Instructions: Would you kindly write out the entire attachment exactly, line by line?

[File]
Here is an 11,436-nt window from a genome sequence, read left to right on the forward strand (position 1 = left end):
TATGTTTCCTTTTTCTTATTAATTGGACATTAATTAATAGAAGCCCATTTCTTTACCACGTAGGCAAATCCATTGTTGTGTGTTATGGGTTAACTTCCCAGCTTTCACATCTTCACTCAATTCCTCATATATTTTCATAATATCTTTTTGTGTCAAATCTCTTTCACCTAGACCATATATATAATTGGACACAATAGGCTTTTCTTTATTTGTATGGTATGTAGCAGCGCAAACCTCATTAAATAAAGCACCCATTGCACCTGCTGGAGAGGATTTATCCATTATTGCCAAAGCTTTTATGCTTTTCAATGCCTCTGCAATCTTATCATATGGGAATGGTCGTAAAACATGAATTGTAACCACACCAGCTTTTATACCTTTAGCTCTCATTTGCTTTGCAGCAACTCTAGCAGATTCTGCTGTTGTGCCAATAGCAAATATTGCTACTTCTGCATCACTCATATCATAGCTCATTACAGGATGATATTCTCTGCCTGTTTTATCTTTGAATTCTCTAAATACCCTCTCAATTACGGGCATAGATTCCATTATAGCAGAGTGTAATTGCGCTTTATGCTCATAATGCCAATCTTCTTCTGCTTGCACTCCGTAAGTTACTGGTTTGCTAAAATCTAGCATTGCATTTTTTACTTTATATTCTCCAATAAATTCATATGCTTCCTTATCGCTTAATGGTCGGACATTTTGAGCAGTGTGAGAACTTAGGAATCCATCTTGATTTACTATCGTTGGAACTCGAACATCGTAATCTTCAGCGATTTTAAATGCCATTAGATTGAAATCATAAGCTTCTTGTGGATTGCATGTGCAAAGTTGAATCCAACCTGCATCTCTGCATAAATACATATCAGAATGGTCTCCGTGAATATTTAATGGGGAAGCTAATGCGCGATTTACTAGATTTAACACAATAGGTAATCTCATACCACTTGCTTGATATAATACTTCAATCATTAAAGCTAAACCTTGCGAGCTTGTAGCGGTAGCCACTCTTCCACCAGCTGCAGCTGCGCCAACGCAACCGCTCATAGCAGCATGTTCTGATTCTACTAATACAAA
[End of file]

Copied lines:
Here is an 11,436-nt window from a genome sequence, read left to right on the forward strand (position 1 = left end):
TATGTTTCCTTTTTCTTATTAATTGGACATTAATTAATAGAAGCCCATTTCTTTACCACGTAGGCAAATCCATTGTTGTGTGTTATGGGTTAACTTCCCAGCTTTCACATCTTCACTCAATTCCTCATATATTTTCATAATATCTTTTTGTGTCAAATCTCTTTCACCTAGACCATATATATAATTGGACACAATAGGCTTTTCTTTATTTGTATGGTATGTAGCAGCGCAAACCTCATTAAATAAAGCACCCATTGCACCTGCTGGAGAGGATTTATCCATTATTGCCAAAGCTTTTATGCTTTTCAATGCCTCTGCAATCTTATCATATGGGAATGGTCGTAAAACATGAATTGTAACCACACCAGCTTTTATACCTTTAGCTCTCATTTGCTTTGCAGCAACTCTAGCAGATTCTGCTGTTGTGCCAATAGCAAATATTGCTACTTCTGCATCACTCATATCATAGCTCATTACAGGATGATATTCTCTGCCTGTTTTATCTTTGAATTCTCTAAATACCCTCTCAATTACGGGCATAGATTCCATTATAGCAGAGTGTAATTGCGCTTTATGCTCATAATGCCAATCTTCTTCTGCTTGCACTCCGTAAGTTACTGGTTTGCTAAAATCTAGCATTGCATTTTTTACTTTATATTCTCCAATAAATTCATATGCTTCCTTATCGCTTAATGGTCGGACATTTTGAGCAGTGTGAGAACTTAGGAATCCATCTTGATTTACTATCGTTGGAACTCGAACATCGTAATCTTCAGCGATTTTAAATGCCATTAGATTGAAATCATAAGCTTCTTGTGGATTGCATGTGCAAAGTTGAATCCAACCTGCATCTCTGCATAAATACATATCAGAATGGTCTCCGTGAATATTTAATGGGGAAGCTAATGCGCGATTTACTAGATTTAACACAATAGGTAATCTCATACCACTTGCTTGATATAATACTTCAATCATTAAAGCTAAACCTTGCGAGCTTGTAGCGGTAGCCACTCTTCCACCAGCTGCAGCTGCGCCAACGCAACCGCTCATAGCAGCATGTTCTGATTCTACTAATACAAA